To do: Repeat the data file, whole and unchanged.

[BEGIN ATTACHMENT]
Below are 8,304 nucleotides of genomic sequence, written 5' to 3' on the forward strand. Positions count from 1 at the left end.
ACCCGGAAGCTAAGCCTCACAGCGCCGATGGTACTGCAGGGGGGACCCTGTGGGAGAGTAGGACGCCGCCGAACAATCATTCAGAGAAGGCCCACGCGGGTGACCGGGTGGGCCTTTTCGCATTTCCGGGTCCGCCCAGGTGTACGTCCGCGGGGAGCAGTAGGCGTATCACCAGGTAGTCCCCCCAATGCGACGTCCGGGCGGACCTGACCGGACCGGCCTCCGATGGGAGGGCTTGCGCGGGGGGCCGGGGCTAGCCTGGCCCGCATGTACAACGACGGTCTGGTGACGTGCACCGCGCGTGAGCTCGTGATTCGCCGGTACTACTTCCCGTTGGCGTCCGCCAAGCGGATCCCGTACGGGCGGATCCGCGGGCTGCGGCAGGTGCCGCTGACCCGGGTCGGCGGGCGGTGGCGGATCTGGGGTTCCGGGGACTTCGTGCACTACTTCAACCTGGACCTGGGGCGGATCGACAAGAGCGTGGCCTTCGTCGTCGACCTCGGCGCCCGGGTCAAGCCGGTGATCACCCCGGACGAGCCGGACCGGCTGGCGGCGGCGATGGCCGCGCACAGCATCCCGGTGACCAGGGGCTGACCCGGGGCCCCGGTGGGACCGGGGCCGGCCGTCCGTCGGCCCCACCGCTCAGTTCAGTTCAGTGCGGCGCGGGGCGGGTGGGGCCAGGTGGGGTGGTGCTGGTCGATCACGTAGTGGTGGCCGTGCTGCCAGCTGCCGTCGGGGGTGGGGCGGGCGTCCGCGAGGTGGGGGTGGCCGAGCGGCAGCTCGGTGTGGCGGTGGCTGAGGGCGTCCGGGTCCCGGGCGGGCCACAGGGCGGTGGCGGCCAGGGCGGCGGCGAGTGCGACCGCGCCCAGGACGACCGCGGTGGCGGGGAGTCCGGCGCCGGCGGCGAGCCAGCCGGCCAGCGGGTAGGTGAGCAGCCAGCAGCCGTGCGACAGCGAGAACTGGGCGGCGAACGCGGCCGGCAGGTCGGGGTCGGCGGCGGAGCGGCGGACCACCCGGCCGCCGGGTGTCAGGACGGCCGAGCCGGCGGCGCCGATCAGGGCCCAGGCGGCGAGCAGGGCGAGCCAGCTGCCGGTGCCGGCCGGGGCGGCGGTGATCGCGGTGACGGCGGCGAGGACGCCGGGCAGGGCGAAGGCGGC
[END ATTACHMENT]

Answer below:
Below are 8,304 nucleotides of genomic sequence, written 5' to 3' on the forward strand. Positions count from 1 at the left end.
ACCCGGAAGCTAAGCCTCACAGCGCCGATGGTACTGCAGGGGGGACCCTGTGGGAGAGTAGGACGCCGCCGAACAATCATTCAGAGAAGGCCCACGCGGGTGACCGGGTGGGCCTTTTCGCATTTCCGGGTCCGCCCAGGTGTACGTCCGCGGGGAGCAGTAGGCGTATCACCAGGTAGTCCCCCCAATGCGACGTCCGGGCGGACCTGACCGGACCGGCCTCCGATGGGAGGGCTTGCGCGGGGGGCCGGGGCTAGCCTGGCCCGCATGTACAACGACGGTCTGGTGACGTGCACCGCGCGTGAGCTCGTGATTCGCCGGTACTACTTCCCGTTGGCGTCCGCCAAGCGGATCCCGTACGGGCGGATCCGCGGGCTGCGGCAGGTGCCGCTGACCCGGGTCGGCGGGCGGTGGCGGATCTGGGGTTCCGGGGACTTCGTGCACTACTTCAACCTGGACCTGGGGCGGATCGACAAGAGCGTGGCCTTCGTCGTCGACCTCGGCGCCCGGGTCAAGCCGGTGATCACCCCGGACGAGCCGGACCGGCTGGCGGCGGCGATGGCCGCGCACAGCATCCCGGTGACCAGGGGCTGACCCGGGGCCCCGGTGGGACCGGGGCCGGCCGTCCGTCGGCCCCACCGCTCAGTTCAGTTCAGTGCGGCGCGGGGCGGGTGGGGCCAGGTGGGGTGGTGCTGGTCGATCACGTAGTGGTGGCCGTGCTGCCAGCTGCCGTCGGGGGTGGGGCGGGCGTCCGCGAGGTGGGGGTGGCCGAGCGGCAGCTCGGTGTGGCGGTGGCTGAGGGCGTCCGGGTCCCGGGCGGGCCACAGGGCGGTGGCGGCCAGGGCGGCGGCGAGTGCGACCGCGCCCAGGACGACCGCGGTGGCGGGGAGTCCGGCGCCGGCGGCGAGCCAGCCGGCCAGCGGGTAGGTGAGCAGCCAGCAGCCGTGCGACAGCGAGAACTGGGCGGCGAACGCGGCCGGCAGGTCGGGGTCGGCGGCGGAGCGGCGGACCACCCGGCCGCCGGGTGTCAGGACGGCCGAGCCGGCGGCGCCGATCAGGGCCCAGGCGGCGAGCAGGGCGAGCCAGCTGCCGGTGCCGGCCGGGGCGGCGGTGATCGCGGTGACGGCGGCGAGGACGCCGGGCAGGGCGAAGGCGGC